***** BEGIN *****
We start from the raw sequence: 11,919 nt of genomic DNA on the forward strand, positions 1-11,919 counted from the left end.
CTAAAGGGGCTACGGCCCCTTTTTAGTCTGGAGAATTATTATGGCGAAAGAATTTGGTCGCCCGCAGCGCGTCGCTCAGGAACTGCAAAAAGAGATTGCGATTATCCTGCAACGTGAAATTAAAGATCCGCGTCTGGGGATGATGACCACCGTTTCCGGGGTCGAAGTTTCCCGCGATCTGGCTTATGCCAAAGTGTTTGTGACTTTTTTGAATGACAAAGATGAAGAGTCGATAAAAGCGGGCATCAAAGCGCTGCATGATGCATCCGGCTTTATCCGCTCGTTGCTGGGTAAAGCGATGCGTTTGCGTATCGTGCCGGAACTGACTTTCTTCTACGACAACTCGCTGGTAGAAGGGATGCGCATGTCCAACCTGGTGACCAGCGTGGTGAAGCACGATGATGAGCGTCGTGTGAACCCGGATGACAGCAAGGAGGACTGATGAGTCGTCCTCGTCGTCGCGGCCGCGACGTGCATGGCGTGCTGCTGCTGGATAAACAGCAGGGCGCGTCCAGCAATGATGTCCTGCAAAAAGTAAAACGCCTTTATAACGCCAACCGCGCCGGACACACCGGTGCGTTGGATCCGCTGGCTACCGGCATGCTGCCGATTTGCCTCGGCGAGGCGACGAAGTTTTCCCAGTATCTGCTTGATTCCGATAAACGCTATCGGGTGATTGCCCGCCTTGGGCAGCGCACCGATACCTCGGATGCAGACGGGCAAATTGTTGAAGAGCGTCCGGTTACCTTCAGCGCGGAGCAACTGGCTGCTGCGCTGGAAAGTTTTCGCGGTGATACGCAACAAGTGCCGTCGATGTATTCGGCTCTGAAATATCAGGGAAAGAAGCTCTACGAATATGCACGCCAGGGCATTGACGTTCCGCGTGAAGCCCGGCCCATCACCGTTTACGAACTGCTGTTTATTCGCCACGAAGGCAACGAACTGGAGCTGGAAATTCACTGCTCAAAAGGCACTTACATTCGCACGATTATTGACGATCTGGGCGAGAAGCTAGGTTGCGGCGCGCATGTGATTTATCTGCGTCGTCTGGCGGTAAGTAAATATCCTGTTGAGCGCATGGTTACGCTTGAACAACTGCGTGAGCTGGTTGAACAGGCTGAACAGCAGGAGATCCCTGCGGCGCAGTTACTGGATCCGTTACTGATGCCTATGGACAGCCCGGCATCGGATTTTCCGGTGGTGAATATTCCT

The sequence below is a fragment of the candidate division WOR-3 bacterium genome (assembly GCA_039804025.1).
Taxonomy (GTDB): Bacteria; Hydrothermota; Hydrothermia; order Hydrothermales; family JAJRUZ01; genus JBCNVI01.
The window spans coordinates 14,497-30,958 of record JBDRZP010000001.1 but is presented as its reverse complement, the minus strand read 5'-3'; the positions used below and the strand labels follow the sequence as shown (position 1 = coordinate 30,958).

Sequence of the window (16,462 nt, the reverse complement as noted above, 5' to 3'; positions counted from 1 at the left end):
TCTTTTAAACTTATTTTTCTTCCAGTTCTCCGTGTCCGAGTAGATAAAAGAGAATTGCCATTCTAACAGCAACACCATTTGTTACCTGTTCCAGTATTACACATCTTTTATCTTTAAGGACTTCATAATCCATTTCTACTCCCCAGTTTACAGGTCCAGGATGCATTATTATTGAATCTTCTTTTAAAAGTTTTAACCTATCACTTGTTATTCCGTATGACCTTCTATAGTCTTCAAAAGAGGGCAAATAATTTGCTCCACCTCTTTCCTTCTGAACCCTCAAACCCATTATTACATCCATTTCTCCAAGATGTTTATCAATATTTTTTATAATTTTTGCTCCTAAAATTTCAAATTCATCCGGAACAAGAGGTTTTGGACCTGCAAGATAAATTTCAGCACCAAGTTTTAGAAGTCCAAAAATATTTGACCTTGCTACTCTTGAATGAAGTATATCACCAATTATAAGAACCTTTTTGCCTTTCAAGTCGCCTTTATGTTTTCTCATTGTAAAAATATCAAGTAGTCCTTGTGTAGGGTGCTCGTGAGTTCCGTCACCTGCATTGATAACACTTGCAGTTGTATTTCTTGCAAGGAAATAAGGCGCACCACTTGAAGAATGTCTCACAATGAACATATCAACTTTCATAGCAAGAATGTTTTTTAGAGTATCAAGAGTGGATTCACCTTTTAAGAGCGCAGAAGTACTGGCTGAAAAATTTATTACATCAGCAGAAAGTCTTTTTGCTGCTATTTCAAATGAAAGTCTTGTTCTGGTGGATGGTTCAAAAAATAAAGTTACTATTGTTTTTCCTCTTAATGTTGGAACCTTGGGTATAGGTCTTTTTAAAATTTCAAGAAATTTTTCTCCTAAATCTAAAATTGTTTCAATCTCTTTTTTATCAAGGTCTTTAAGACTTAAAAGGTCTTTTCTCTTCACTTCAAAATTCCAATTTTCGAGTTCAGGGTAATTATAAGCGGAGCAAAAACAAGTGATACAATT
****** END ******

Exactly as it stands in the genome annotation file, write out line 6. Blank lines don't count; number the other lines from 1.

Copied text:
Sequence of the window (16,462 nt, the reverse complement as noted above, 5' to 3'; positions counted from 1 at the left end):